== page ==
Perhaps President Obama should do a version of what Dennis Rodman conveyed as the request from North Korea’s current leader: pick up the phone and give him a call. Yes, diplomacy is more complicated than that, but you get the point…

Bill Fletcher, Jr. is a Senior Scholar with the Institute for Policy Studies, the immediate past president of TransAfrica Forum, and the author of “They’re Bankrupting Us” – And Twenty Other Myths about Unions. Follow him at www.billfletcherjr.com.

Advocates Push to Preserve Foreclosure Program

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(NNPA) A broad coalition of state and national organizations is pushing to preserve a key federal program that has helped more than 1.1 million troubled homeowners and reduced mortgage payments by a median savings of $546 each month. The Home Affordable Modification Program (HAMP), created in response to the nation’s housing crisis, is set to close shop on December 31. Housing and consumer advocates are urging the U.S. Treasury Department to reconsider ending the program.

A March 26 letter to Jacob J. Lew, U.S. Treasury Secretary, was signed by 14 national organizations, including the Leadership Conference on Civil and Human Rights, National Fair Housing Alliance, National Urban League and the Center for Responsible Lending (CRL). Another 22 state and local groups, including the California Reinvestment Coalition, Mississippi Center for Justice and New York’s Empire Justice Center, joined with their national colleagues to fight for more foreclosure assistance.

The letter states, “Research has shown that foreclosure and delinquency rates have disproportionately impacted African-American and Latino families, and median household wealth has dramatically declined. . . High foreclosure rates in communities of color have also impacted those homeowners neighboring foreclosed properties, and estimates show that these properties stand to lose $1 trillion in home equity as a result.”

Launched in 2009, HAMP initially sought to lower monthly mortgage payments to an affordable and sustainable level through a uniform loan modification process. HAMP funding was a part of the $29.9 billion authorized for the Making Home Affordable Program. Later in 2012, program options were expanded to focus on principal reduction modifications, expand relief for unemployed homeowners and ease other alternatives to foreclosures such as short sales.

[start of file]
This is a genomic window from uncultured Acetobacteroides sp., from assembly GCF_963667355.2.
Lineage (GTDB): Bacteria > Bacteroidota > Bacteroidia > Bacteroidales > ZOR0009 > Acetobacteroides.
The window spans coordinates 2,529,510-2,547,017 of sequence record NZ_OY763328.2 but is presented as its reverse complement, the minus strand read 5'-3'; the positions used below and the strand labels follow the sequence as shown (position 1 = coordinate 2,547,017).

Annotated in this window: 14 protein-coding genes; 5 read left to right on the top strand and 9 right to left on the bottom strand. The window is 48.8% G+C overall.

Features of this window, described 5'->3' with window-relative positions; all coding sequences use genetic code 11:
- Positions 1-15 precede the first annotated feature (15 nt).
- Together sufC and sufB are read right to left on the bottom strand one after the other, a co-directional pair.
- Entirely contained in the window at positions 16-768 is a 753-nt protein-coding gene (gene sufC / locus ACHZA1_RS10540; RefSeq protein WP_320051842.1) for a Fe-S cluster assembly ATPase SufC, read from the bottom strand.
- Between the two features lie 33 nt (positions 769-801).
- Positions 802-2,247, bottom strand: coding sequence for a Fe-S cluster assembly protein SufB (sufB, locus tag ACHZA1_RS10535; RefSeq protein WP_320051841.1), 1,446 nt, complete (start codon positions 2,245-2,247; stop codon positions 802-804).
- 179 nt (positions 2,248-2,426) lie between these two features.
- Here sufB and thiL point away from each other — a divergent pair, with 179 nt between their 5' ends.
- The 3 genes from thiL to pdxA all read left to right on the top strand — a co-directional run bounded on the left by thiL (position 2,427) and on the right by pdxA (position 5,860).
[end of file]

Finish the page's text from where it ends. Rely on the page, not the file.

To date, $12 billion has been obligated to pay incentives for HAMP homeowners already in the program. With the approaching expiration date, any unspent funds will ultimately be returned to Treasury’s general fund. Yet, many communities have yet to economically recovery.

For example, HAMP’s unemployment program offers a minimum of 12 months of temporary forbearance to allow these homeowners time to focus on securing new employment while still owning their homes. Depending upon homeowner circumstances, forbearance plans can be approved with some required payment or none at all. Thus far, more than 30,500 homeowners have accessed this program.

It is also relevant to note that African-American unemployment is higher than most. According to recent U.S. Bureau of Labor statistics, Black unemployment at 14 percent is double that for White Americans.

The nation’s metro areas with the largest HAMP participation rates are Los Angeles-Long Beach, New-York-New Jersey, Miami-Fort Lauderdale, Chicago-Northwest Indiana, and California’s Riverside-San Bernardino. California and Florida homeowners represented more than a third of all HAMP activity.

Additionally, the most recent HAMP program performance report shows that the program is working as it increasingly helps eligible borrowers by forgiving a portion of their mortgage debt. HAMP homeowners who received permanent mortgage modifications were granted a total of $9.2 billion in principal reductions. Additionally, 114,000 homeowners avoided foreclosures through short sales or deed-in-lieu.